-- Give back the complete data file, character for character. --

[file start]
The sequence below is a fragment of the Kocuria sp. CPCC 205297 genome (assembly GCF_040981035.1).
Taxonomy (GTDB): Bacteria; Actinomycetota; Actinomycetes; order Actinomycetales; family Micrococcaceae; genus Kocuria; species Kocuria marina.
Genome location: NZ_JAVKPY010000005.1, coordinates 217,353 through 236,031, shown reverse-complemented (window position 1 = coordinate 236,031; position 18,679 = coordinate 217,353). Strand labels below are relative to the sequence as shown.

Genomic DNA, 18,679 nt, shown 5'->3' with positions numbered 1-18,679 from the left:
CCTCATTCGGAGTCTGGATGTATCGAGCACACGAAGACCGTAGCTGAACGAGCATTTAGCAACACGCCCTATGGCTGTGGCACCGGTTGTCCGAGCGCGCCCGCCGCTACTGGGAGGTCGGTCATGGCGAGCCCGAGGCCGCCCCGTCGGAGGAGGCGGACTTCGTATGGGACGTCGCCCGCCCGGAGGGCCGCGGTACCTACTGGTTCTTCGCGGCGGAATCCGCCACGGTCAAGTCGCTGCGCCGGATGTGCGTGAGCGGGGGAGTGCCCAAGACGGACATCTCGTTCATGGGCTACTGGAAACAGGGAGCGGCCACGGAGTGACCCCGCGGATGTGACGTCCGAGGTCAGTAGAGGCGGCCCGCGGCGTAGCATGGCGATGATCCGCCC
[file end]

The sequence below is a fragment of the Kocuria sp. CPCC 205297 genome (assembly GCF_040981035.1).
Taxonomy (GTDB): Bacteria; Actinomycetota; Actinomycetes; order Actinomycetales; family Micrococcaceae; genus Kocuria; species Kocuria marina.
Genome location: NZ_JAVKPY010000005.1, coordinates 217,353 through 236,031, shown reverse-complemented (window position 1 = coordinate 236,031; position 18,679 = coordinate 217,353). Strand labels below are relative to the sequence as shown.

Genomic DNA, 18,679 nt, shown 5'->3' with positions numbered 1-18,679 from the left:
CCTCATTCGGAGTCTGGATGTATCGAGCACACGAAGACCGTAGCTGAACGAGCATTTAGCAACACGCCCTATGGCTGTGGCACCGGTTGTCCGAGCGCGCCCGCCGCTACTGGGAGGTCGGTCATGGCGAGCCCGAGGCCGCCCCGTCGGAGGAGGCGGACTTCGTATGGGACGTCGCCCGCCCGGAGGGCCGCGGTACCTACTGGTTCTTCGCGGCGGAATCCGCCACGGTCAAGTCGCTGCGCCGGATGTGCGTGAGCGGGGGAGTGCCCAAGACGGACATCTCGTTCATGGGCTACTGGAAACAGGGAGCGGCCACGGAGTGACCCCGCGGATGTGACGTCCGAGGTCAGTAGAGGCGGCCCGCGGCGTAGCATGGCGATGATCCGCCC